The BBC was found guilty of breaching impartiality rules when it allowed Scotland’s then Conservative leader Ruth Davidson to accuse the Scottish government of on-air corruption.

Broadcasting regulator Ofcom said BBC Radio 4’s World at One news program had failed to properly balance Davidson’s claims, made during a lengthy interview last year about controversies surrounding the investigation Alex Salmond by the Scottish Parliament.

Ofcom said World at One was guilty of three breaches of the Broadcasting Code because it “failed to maintain due impartiality in its coverage of relevant issues of major political controversy and major issues relating to current public policy.

The regulator launched its investigation after the BBC’s complaints unit dismissed a listener complaint that the article, which aired in February 2021, had been biased because it failed to find interviewees to dispute Davidson’s claims.

She had been questioned at the height of a complex battle involving the Scottish Parliament, Salmond, the Scottish Government and the Crown Office, Scotland’s prosecuting authority, over the disclosure of evidence to MSPs investigating the treatment by the government of allegations that Salmond had sexually harassed her. Prime Minister. Salmond had previously been acquitted of 13 sexual assault charges.

Salmond had pulled out of an evidence session with MSPs the day World at One aired Davidson’s interview, after the Crown Office said certain documents could not be released.

Sarah Montague, the presenter of World at One, had prefaced the interview with Davidson, who was leading the show that day, by referring to Salmond’s “potentially explosive evidence”; Montague also described the Crown Office decisions as “unprecedented and highly irregular”.

Davidson went on to allege controversies over the evidence suggested the country’s public institutions and democracy had been corrupted under Nicola Sturgeon, Salmond’s successor as First Minister and leader of the Scottish National Party.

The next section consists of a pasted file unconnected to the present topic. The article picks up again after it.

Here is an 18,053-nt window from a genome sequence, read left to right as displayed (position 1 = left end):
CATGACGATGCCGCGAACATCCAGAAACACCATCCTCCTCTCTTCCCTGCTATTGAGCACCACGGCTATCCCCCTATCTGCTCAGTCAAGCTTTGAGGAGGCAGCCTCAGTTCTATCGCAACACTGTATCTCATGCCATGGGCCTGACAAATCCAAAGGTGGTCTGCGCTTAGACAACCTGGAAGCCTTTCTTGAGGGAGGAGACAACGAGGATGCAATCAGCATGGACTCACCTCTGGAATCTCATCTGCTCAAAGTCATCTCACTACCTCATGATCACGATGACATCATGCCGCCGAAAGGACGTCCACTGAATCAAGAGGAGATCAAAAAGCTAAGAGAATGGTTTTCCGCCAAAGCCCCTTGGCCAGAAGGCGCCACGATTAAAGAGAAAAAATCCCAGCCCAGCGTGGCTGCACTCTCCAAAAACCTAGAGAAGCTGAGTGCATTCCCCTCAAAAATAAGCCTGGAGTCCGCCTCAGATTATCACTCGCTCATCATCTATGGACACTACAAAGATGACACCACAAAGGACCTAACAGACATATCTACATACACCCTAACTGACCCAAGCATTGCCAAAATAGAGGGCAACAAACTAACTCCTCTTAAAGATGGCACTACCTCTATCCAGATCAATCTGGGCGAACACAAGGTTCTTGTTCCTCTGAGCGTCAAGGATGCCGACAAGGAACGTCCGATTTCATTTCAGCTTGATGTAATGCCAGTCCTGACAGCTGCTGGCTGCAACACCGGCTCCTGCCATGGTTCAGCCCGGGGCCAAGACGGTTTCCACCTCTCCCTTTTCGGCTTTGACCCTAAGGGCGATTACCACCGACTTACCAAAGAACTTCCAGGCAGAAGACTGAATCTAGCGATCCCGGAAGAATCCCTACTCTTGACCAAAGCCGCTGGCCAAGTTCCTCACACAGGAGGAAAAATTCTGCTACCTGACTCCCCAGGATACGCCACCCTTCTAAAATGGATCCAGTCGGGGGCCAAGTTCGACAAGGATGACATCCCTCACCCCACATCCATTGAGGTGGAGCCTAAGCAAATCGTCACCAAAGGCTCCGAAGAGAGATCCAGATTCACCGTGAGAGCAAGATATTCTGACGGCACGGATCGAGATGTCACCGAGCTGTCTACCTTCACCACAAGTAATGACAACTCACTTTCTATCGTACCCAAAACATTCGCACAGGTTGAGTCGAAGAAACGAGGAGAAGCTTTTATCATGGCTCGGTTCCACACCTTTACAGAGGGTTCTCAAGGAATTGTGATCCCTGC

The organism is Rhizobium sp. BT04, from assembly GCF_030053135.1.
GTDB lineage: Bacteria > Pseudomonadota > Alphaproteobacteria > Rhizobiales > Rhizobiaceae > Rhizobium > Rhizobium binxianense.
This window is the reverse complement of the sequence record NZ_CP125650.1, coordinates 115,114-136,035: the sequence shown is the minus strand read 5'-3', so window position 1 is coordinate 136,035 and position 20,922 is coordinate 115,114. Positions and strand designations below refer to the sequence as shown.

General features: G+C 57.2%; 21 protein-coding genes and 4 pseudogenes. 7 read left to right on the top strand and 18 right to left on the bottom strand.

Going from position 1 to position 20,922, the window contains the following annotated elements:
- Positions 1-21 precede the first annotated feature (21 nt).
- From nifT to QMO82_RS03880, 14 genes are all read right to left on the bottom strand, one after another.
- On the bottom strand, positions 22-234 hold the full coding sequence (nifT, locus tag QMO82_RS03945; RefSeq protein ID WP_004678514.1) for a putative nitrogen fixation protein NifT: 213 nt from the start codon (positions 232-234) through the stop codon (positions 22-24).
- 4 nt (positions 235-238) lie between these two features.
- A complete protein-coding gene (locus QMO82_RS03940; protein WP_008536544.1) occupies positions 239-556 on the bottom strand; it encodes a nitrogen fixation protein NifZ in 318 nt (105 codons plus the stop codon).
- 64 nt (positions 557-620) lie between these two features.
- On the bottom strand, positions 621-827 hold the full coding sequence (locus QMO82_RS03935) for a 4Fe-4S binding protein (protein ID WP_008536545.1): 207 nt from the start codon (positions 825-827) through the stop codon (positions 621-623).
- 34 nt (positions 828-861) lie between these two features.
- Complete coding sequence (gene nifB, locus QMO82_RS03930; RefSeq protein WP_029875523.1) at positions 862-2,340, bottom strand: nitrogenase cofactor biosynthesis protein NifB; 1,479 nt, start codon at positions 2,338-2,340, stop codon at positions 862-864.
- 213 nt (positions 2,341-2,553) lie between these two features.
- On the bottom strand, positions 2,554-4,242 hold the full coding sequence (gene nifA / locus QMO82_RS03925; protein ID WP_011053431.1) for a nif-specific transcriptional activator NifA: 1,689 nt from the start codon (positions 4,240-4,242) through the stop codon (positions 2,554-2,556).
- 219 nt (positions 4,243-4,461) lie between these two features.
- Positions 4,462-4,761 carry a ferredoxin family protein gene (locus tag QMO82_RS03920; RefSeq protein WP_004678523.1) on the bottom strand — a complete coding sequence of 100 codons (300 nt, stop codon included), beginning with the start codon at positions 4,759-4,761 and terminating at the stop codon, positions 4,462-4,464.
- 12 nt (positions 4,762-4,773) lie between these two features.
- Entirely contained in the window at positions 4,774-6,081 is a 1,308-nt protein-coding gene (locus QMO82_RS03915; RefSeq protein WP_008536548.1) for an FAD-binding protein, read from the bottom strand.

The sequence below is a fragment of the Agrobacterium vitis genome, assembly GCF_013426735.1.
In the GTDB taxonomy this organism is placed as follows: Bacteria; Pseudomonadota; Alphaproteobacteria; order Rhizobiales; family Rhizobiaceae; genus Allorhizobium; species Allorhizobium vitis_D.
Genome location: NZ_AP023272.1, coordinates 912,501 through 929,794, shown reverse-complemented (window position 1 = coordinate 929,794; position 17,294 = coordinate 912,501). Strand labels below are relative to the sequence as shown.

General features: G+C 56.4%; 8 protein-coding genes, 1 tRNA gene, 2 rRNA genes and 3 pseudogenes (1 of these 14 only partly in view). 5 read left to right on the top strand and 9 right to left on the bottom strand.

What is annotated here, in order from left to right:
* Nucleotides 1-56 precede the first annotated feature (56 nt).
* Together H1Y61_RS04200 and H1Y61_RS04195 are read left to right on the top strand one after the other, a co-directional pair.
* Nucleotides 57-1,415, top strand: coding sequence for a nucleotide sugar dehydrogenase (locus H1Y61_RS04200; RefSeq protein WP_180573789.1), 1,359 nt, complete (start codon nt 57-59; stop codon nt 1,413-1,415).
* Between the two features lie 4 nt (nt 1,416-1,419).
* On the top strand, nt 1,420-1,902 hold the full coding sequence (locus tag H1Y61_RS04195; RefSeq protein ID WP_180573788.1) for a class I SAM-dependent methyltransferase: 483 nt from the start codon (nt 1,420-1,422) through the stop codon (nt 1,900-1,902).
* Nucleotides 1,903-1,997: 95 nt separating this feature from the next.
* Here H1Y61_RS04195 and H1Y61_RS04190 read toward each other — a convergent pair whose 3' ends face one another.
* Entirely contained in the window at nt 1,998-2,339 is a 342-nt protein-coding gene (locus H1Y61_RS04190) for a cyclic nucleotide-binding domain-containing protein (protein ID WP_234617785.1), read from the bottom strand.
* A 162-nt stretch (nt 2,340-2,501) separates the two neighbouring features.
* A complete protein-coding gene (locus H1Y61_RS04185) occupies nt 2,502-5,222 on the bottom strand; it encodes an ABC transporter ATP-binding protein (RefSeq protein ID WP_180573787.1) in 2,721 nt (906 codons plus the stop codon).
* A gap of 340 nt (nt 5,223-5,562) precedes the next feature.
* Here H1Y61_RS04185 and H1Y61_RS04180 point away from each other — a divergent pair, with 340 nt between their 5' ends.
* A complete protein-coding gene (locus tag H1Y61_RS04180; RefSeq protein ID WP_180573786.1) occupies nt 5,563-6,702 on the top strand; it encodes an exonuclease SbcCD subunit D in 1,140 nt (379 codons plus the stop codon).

“[At] at the moment the government is on a rampage and denying parliament its right to scrutiny and there is no liberal democracy in the world that should allow the executive to become too powerful and to sulk, especially in such cases serious like this, to parliament and to those who are represented to defend the country,” Davidson said.

The BBC said it tried hard to find a Scottish National Party speaker to go on the air, but was unsuccessful, and subsequent Radio 4 news programs provided the necessary balance including counter-arguments and additional reporting.

But Ofcom said that was insufficient due to the seriousness of Davidson’s allegations; the fact that World at One aired them at length without alternative perspectives, such as Sturgeon’s position; and his failure to tell listeners they might hear more later today on Radio 4.

The BBC said it took note of Ofcom’s decision, but is not obliged to broadcast it or make it public.

The Scottish government said it took note of Ofcom’s decision, but the SNP went further. A source said: ‘We welcome this decision which must be a wake-up call for BBC bosses. It is high time the BBC started reporting on Scottish issues with consistent fairness and accuracy and stopped giving credence to the savage claims of unelected Conservative members of the Westminster system.